The notice of the proposed interim rule stated two additional considerations that influenced the decision to eliminate modifiers. First, the Secretary was concerned that budget neutrality could not be preserved if the ASA's proposed modifier unit policy were adopted. The Secretary pointed out that it would be difficult for each carrier to estimate the number of modifier units that would be reimbursed under a new modifier unit policy. Second, the Secretary was concerned that continuing to recognize modifiers might establish a precedent for other specialties. Id. at 3797.

 In February 1989, the Secretary issued a modification to the Medicare Carriers Manual instructing carriers not to recognize modifier units after March 1, 1989. (Pls.' 3(g) Statement P 23; Defs.' Resp. Pls.' 3(g) Statement P 3.) The interim rule, which eliminated modifiers, took effect on March 1, 1989.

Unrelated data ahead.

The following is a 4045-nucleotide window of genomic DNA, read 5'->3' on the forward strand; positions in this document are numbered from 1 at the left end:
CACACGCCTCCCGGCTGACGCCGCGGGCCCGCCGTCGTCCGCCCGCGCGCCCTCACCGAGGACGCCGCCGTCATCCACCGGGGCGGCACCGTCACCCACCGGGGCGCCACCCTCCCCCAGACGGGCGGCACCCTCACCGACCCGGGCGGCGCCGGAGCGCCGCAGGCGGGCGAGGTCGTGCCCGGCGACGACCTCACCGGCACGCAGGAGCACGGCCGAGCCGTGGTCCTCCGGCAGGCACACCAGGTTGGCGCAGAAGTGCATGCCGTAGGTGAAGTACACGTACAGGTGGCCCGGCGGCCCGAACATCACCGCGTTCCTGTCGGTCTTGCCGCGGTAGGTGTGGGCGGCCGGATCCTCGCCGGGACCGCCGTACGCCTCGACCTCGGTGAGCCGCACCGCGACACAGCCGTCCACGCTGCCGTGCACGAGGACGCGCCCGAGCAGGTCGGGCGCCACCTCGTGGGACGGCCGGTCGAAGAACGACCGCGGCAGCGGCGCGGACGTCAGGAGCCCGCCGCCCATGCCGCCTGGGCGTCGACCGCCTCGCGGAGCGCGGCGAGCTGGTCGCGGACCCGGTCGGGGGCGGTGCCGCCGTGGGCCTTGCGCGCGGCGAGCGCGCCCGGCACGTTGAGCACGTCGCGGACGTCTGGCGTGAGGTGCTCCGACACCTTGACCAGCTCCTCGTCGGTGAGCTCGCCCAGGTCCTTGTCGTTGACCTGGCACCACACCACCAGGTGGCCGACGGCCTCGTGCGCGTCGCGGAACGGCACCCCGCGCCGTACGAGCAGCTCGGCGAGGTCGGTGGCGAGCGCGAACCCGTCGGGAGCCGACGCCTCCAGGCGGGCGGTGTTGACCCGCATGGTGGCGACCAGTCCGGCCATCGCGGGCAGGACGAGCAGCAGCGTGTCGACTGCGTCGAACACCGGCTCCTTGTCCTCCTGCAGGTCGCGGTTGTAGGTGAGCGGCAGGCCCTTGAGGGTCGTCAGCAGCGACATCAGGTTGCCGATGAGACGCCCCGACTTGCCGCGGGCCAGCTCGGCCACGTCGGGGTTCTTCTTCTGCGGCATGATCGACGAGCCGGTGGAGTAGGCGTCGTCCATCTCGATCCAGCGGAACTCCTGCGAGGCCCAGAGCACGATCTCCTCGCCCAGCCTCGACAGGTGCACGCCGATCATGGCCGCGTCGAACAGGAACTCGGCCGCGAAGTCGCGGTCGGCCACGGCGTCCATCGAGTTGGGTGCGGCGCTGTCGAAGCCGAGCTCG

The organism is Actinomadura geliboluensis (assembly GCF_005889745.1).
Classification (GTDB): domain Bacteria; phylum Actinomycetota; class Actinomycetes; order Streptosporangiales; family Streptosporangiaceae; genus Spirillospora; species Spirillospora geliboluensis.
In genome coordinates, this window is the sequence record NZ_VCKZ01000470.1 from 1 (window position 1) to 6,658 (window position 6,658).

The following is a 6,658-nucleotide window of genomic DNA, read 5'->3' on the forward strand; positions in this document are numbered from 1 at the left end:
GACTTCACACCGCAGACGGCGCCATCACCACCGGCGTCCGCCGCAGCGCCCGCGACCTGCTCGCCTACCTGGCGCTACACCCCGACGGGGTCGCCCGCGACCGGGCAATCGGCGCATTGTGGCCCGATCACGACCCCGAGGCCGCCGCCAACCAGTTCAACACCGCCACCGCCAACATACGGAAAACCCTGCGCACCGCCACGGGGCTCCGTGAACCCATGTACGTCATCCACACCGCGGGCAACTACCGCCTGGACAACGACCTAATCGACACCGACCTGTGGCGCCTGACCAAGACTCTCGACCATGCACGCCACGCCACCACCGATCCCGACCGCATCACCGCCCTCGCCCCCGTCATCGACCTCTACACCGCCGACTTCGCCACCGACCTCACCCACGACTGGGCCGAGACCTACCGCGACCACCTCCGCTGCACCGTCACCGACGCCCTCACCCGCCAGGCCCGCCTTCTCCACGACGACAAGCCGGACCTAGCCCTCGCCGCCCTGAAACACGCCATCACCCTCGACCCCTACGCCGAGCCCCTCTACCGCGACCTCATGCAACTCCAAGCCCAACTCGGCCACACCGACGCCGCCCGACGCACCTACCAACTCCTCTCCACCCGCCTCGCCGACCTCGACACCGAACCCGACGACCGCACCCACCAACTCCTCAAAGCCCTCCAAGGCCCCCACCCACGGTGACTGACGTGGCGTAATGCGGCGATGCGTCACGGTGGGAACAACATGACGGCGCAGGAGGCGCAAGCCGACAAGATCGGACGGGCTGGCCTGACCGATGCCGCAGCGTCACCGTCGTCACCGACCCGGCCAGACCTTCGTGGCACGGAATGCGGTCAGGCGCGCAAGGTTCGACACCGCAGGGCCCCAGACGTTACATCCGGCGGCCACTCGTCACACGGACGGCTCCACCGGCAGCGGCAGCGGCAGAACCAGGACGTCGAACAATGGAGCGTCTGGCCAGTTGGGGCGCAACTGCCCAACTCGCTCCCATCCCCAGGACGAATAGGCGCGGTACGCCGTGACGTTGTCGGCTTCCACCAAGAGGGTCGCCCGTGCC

On August 7, 1990, the Secretary issued a notice of the final rule implementing section 4048(b). 55 Fed. Reg. 32,078 (1990) (codified at 42 C.F.R. § 405.553 (1991)). The final rule, which took effect on September 6, 1990, also eliminated modifier units. *fn3" In the notice of the final rule, the Secretary responded to the hundreds of comments she had received in response to the notice of the proposed interim rule. The majority of the comments came from anesthesiologists who argued that modifier units better measured anesthesia risk and the complexity of the illness, and thus made the system patient specific and more appropriately compensated for increased anesthetic risk. Id. at 32,081-82. The Secretary reiterated the concerns discussed in the notice of the proposed interim rule and added that "the use of modifier units appears to be subjective and difficult for carriers to validate in claims review operations without substantial cost and effort." Id. at 32,079. The Secretary also noted that several organizations had recommended the elimination of modifier units and that the modifier unit policy prior to March 1, 1989 may have overvalued some anesthesia services. Id. at 32,082.